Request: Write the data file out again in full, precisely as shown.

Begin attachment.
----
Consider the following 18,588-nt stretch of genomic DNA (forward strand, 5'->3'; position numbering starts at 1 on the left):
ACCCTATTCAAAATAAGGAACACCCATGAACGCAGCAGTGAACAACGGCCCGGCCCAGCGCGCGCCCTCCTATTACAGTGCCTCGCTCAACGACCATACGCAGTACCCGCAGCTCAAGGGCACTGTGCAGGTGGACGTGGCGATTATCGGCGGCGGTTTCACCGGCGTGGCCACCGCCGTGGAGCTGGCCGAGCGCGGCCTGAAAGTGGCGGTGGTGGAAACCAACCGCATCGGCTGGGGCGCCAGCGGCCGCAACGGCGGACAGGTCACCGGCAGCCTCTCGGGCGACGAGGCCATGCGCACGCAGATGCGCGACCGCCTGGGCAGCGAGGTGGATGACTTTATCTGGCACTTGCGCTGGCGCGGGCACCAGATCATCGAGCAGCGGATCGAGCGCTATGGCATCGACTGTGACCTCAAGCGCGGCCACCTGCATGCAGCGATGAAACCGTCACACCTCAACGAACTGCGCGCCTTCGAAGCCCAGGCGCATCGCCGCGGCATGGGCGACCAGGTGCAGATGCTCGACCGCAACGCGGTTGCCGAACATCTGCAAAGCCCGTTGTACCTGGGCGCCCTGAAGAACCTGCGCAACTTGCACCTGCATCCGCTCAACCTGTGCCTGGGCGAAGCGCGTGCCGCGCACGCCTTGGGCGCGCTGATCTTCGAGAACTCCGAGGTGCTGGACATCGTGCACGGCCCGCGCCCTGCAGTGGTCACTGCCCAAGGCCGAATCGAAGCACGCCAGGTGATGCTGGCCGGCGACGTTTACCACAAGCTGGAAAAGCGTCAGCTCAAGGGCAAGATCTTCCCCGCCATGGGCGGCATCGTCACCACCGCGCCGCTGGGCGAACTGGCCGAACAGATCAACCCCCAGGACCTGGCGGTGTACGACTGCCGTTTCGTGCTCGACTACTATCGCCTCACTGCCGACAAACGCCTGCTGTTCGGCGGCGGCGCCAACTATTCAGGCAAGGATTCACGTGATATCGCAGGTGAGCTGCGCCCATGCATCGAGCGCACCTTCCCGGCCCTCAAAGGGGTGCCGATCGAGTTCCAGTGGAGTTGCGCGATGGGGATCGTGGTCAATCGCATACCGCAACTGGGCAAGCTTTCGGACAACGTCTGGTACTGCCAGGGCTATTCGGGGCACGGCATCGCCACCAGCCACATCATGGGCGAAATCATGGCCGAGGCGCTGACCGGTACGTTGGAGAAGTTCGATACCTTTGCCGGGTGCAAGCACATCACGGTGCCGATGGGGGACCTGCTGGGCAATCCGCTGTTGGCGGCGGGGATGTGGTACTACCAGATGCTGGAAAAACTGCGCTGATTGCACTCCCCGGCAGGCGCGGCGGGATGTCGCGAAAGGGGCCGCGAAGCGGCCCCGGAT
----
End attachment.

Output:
Consider the following 18,588-nt stretch of genomic DNA (forward strand, 5'->3'; position numbering starts at 1 on the left):
ACCCTATTCAAAATAAGGAACACCCATGAACGCAGCAGTGAACAACGGCCCGGCCCAGCGCGCGCCCTCCTATTACAGTGCCTCGCTCAACGACCATACGCAGTACCCGCAGCTCAAGGGCACTGTGCAGGTGGACGTGGCGATTATCGGCGGCGGTTTCACCGGCGTGGCCACCGCCGTGGAGCTGGCCGAGCGCGGCCTGAAAGTGGCGGTGGTGGAAACCAACCGCATCGGCTGGGGCGCCAGCGGCCGCAACGGCGGACAGGTCACCGGCAGCCTCTCGGGCGACGAGGCCATGCGCACGCAGATGCGCGACCGCCTGGGCAGCGAGGTGGATGACTTTATCTGGCACTTGCGCTGGCGCGGGCACCAGATCATCGAGCAGCGGATCGAGCGCTATGGCATCGACTGTGACCTCAAGCGCGGCCACCTGCATGCAGCGATGAAACCGTCACACCTCAACGAACTGCGCGCCTTCGAAGCCCAGGCGCATCGCCGCGGCATGGGCGACCAGGTGCAGATGCTCGACCGCAACGCGGTTGCCGAACATCTGCAAAGCCCGTTGTACCTGGGCGCCCTGAAGAACCTGCGCAACTTGCACCTGCATCCGCTCAACCTGTGCCTGGGCGAAGCGCGTGCCGCGCACGCCTTGGGCGCGCTGATCTTCGAGAACTCCGAGGTGCTGGACATCGTGCACGGCCCGCGCCCTGCAGTGGTCACTGCCCAAGGCCGAATCGAAGCACGCCAGGTGATGCTGGCCGGCGACGTTTACCACAAGCTGGAAAAGCGTCAGCTCAAGGGCAAGATCTTCCCCGCCATGGGCGGCATCGTCACCACCGCGCCGCTGGGCGAACTGGCCGAACAGATCAACCCCCAGGACCTGGCGGTGTACGACTGCCGTTTCGTGCTCGACTACTATCGCCTCACTGCCGACAAACGCCTGCTGTTCGGCGGCGGCGCCAACTATTCAGGCAAGGATTCACGTGATATCGCAGGTGAGCTGCGCCCATGCATCGAGCGCACCTTCCCGGCCCTCAAAGGGGTGCCGATCGAGTTCCAGTGGAGTTGCGCGATGGGGATCGTGGTCAATCGCATACCGCAACTGGGCAAGCTTTCGGACAACGTCTGGTACTGCCAGGGCTATTCGGGGCACGGCATCGCCACCAGCCACATCATGGGCGAAATCATGGCCGAGGCGCTGACCGGTACGTTGGAGAAGTTCGATACCTTTGCCGGGTGCAAGCACATCACGGTGCCGATGGGGGACCTGCTGGGCAATCCGCTGTTGGCGGCGGGGATGTGGTACTACCAGATGCTGGAAAAACTGCGCTGATTGCACTCCCCGGCAGGCGCGGCGGGATGTCGCGAAAGGGGCCGCGAAGCGGCCCCGGAT